VOCTECH: The Way Forward!
If policymakers see the need to advocate for VOCTECH, it would empower individuals by providing them with the skills they need to solve local problems, create new businesses, and improve their quality of life.
As we celebrate 66 years as a country, there is a need to have a national dialogue with regards to priorities so we can end the politicization of everything in the country. There should be a national development plan that every political party would follow when assuming office.
The Government of Ghana, through an Act of Parliament in 2006, established the Council for Technical and Vocational Education and Training (COTVET), which will have overall responsibility for skills development in the country and coordinate and oversee all aspects of technical and vocational education and training in the country, but my question is whether they are fulfilling their mandate. Are they well equipped to fulfill their mandate? If yes, then COVET must take proactive steps to transition artisans in the informal sector to the formal sector, identify trained artisans with academic potential, and make the necessary arrangements for them to acquire formal education in addition to the training in their specialized fields.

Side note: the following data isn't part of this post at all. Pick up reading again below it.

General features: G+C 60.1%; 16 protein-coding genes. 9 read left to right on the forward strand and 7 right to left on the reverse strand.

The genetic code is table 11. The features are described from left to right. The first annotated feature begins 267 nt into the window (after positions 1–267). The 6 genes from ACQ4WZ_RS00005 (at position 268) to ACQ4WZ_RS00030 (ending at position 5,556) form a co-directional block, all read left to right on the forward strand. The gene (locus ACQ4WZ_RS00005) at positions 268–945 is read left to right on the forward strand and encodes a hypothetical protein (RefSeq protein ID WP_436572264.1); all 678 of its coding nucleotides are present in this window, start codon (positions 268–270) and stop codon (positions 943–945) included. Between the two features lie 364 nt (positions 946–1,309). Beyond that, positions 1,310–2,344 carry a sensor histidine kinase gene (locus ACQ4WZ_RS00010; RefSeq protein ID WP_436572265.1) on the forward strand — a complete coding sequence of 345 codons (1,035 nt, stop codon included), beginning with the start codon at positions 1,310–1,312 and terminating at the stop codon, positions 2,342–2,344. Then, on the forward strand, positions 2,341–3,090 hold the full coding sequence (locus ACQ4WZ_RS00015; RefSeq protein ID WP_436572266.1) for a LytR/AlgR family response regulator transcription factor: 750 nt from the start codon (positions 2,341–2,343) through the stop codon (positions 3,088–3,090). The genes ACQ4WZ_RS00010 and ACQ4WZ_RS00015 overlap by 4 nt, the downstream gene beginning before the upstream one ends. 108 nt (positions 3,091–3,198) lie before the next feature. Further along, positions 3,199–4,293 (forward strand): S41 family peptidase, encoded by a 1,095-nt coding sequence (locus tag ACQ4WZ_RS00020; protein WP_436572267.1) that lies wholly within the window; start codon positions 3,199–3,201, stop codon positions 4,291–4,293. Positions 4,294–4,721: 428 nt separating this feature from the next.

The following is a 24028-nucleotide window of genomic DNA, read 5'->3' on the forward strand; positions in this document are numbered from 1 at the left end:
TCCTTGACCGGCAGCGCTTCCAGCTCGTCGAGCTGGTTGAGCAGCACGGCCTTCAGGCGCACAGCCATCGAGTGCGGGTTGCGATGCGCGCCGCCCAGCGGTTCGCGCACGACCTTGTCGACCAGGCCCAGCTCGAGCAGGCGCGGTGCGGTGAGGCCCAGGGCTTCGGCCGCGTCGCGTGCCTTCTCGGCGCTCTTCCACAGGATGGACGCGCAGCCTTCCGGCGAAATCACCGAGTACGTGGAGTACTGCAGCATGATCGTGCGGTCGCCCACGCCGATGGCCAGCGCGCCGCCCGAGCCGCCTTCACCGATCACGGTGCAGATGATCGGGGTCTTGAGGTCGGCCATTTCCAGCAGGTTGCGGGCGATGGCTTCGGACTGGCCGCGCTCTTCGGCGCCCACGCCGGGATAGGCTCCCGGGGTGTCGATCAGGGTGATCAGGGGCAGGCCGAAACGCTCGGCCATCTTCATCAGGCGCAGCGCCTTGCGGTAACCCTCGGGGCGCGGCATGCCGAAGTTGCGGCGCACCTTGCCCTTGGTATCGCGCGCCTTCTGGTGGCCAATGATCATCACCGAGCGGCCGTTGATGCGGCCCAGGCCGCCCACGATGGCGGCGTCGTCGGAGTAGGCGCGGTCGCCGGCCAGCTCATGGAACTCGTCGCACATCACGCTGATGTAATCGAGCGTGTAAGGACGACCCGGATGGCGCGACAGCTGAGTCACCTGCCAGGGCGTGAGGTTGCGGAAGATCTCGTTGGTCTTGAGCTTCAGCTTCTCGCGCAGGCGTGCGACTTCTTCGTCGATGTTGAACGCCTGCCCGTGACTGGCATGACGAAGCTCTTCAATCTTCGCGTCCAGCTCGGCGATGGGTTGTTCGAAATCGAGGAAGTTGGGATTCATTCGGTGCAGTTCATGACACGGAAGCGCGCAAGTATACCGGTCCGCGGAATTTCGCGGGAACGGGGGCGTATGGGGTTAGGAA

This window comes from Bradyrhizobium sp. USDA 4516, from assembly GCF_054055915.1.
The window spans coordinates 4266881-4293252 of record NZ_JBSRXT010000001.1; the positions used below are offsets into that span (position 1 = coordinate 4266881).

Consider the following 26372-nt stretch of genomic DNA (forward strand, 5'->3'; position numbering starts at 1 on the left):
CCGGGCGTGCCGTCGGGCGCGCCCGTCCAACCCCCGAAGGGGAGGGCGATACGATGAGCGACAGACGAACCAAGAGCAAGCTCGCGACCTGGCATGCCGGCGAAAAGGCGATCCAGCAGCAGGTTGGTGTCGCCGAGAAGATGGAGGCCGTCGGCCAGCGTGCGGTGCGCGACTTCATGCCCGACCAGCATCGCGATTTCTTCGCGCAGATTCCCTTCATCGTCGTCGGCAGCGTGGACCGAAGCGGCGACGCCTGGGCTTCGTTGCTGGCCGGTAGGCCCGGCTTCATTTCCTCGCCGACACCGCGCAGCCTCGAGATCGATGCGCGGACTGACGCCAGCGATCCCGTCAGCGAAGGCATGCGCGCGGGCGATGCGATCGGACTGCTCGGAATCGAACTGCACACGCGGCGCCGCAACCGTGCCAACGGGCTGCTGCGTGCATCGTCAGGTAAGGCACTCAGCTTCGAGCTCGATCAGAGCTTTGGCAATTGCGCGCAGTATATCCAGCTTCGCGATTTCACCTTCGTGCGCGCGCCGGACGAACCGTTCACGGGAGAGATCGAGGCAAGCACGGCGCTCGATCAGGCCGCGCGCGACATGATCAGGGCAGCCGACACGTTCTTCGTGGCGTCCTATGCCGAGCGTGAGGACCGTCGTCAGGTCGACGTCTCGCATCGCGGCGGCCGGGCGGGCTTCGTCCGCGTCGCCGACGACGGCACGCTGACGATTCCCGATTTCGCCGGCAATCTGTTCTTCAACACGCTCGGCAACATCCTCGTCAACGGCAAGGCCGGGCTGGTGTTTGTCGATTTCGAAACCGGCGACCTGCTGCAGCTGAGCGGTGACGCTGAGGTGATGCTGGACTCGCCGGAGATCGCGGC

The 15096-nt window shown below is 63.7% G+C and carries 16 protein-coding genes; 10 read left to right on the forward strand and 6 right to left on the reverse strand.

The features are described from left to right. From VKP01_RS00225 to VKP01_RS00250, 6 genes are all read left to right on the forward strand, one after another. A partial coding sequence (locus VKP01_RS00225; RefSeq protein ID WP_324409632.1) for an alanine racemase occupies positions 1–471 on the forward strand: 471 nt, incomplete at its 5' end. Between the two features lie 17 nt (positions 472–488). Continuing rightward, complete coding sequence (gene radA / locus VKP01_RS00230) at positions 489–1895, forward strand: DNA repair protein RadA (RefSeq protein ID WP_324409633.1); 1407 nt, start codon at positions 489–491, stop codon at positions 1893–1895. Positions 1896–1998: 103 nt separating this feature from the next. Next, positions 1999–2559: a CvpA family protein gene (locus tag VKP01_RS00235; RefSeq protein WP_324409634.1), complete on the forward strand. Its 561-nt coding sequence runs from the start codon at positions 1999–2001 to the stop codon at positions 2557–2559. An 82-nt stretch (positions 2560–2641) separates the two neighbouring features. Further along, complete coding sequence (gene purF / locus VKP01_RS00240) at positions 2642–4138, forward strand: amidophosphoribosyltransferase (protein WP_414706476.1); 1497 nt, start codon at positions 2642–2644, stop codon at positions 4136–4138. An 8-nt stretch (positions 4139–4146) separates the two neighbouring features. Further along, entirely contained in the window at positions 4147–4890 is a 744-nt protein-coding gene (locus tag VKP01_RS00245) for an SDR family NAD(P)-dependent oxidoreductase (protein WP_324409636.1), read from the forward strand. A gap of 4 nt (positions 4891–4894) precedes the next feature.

Pupils at the pre-Junior High School (JHS) level must be educated on the importance of technological, technical, and vocational training; information on available career opportunities should be disclosed to pre-JHS pupils; and the success stories of some citizens whose imminence is predicated on technical and vocational education and training should be made known to the pupils. There is a need to make VOCTECH more attractive and respected in the country so we can enjoy its full benefits. Development in Ghana is possible; change is possible, but we can only attain it with the right framework.
About the author; Dennis Agyei Boateng is a Development Communicator. You can reach him via firstname.lastname@example.org.